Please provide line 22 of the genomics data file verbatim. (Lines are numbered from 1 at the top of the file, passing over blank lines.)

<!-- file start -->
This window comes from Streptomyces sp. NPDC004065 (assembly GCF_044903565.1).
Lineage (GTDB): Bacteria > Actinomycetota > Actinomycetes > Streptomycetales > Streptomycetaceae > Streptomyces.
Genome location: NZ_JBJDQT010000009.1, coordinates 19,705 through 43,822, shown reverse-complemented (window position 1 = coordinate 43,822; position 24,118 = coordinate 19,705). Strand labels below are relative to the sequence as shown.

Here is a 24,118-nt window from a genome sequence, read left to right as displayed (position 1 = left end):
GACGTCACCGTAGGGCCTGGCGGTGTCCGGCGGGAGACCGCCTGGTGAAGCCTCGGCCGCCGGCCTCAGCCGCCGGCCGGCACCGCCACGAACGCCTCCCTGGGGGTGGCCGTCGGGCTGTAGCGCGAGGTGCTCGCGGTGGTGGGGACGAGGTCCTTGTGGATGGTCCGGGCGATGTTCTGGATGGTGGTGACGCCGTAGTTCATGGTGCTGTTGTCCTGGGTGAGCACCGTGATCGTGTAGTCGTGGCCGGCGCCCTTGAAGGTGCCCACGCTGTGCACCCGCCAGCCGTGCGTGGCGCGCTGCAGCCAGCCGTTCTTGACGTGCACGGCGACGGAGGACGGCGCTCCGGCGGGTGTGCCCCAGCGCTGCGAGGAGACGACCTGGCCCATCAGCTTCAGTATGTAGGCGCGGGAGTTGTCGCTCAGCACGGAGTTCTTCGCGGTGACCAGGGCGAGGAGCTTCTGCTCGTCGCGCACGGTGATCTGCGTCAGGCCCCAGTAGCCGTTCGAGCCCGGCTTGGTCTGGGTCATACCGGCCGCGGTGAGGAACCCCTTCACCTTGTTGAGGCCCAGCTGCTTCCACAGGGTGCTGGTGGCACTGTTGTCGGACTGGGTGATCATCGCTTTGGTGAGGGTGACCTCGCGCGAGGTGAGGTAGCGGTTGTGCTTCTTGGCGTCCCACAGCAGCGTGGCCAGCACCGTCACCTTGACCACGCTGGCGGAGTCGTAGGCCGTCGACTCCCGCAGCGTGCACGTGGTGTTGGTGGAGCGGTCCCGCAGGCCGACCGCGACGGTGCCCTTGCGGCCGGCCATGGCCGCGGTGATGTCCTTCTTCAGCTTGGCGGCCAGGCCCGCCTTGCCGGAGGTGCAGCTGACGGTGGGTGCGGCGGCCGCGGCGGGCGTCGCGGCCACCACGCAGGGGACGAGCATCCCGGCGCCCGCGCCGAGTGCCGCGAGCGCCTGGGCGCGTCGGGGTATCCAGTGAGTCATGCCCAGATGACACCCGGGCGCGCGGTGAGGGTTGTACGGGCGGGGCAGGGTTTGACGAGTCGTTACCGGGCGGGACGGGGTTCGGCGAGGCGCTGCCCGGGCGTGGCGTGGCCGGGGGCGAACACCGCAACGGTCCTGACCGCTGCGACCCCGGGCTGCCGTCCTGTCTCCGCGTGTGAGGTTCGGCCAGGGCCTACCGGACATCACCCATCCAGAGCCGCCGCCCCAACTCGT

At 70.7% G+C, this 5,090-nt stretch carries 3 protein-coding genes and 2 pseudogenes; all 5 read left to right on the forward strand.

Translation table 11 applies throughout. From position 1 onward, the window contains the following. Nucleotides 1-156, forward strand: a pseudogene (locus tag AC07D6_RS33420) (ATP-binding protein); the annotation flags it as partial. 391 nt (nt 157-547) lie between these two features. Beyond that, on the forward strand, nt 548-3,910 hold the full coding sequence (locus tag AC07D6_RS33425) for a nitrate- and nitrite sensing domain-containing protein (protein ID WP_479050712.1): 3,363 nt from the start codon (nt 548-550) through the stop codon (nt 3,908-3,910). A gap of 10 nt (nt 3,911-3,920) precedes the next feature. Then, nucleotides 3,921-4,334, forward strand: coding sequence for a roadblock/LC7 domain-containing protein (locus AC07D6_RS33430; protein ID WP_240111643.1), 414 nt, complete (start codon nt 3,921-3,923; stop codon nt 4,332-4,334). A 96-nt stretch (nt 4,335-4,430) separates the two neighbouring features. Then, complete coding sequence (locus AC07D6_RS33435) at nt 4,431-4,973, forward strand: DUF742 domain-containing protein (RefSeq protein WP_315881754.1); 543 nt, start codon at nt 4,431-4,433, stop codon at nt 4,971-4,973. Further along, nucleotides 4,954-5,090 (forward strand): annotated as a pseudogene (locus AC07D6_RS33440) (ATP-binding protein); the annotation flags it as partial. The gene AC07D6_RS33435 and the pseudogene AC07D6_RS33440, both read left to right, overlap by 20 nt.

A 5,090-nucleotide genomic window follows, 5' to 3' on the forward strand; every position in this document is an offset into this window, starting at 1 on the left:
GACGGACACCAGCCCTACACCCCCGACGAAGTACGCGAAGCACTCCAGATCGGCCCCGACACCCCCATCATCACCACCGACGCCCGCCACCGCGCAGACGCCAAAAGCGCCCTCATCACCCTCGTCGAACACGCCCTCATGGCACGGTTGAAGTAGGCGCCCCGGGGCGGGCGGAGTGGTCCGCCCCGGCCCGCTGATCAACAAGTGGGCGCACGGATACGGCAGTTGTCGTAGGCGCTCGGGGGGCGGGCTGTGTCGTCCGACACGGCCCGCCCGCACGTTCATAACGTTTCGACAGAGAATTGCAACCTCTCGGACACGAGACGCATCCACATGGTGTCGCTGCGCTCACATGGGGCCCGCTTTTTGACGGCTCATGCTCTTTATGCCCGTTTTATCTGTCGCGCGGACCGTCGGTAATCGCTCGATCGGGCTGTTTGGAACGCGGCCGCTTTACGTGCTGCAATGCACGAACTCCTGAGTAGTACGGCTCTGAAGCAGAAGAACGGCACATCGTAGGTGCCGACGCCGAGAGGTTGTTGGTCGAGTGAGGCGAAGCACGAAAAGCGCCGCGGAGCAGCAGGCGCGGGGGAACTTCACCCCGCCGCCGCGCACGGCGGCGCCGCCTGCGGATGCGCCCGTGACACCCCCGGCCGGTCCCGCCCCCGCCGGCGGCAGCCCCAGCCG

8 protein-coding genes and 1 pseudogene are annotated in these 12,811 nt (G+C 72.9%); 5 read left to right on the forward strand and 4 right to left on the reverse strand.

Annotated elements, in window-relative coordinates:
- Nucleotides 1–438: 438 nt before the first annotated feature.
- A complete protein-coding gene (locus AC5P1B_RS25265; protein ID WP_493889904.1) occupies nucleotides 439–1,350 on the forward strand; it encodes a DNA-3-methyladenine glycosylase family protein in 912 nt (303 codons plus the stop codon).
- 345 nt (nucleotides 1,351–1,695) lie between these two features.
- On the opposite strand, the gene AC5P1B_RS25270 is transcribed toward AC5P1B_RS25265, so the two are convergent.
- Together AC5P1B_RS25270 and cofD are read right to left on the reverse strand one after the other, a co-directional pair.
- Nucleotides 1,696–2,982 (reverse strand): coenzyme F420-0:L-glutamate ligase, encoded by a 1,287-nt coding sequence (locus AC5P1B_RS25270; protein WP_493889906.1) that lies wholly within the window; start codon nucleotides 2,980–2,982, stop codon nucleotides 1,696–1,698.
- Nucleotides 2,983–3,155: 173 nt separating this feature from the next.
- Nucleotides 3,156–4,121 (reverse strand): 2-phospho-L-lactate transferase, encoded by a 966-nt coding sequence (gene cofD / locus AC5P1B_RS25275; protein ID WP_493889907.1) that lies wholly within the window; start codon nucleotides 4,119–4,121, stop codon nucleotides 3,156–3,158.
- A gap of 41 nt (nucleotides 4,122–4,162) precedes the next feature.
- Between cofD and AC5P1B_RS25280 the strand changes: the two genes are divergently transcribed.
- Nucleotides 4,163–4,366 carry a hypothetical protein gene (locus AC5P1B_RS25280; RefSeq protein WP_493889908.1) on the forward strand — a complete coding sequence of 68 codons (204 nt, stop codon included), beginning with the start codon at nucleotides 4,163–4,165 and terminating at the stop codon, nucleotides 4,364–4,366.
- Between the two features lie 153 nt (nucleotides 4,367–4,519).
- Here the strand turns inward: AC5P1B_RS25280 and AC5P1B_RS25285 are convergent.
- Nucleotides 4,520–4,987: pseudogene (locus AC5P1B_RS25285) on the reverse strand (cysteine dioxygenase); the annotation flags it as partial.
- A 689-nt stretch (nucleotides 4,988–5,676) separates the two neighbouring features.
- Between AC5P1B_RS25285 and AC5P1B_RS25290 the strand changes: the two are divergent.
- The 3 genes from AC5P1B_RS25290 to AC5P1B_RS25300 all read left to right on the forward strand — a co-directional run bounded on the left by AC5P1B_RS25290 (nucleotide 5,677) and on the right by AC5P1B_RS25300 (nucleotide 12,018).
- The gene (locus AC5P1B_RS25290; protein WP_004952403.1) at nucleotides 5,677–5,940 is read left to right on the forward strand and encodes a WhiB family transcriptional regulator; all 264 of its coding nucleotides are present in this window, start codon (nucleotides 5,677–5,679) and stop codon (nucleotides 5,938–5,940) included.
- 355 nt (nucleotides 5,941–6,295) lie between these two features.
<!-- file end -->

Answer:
- Nucleotides 4,163–4,366 carry a hypothetical protein gene (locus AC5P1B_RS25280; RefSeq protein WP_493889908.1) on the forward strand — a complete coding sequence of 68 codons (204 nt, stop codon included), beginning with the start codon at nucleotides 4,163–4,165 and terminating at the stop codon, nucleotides 4,364–4,366.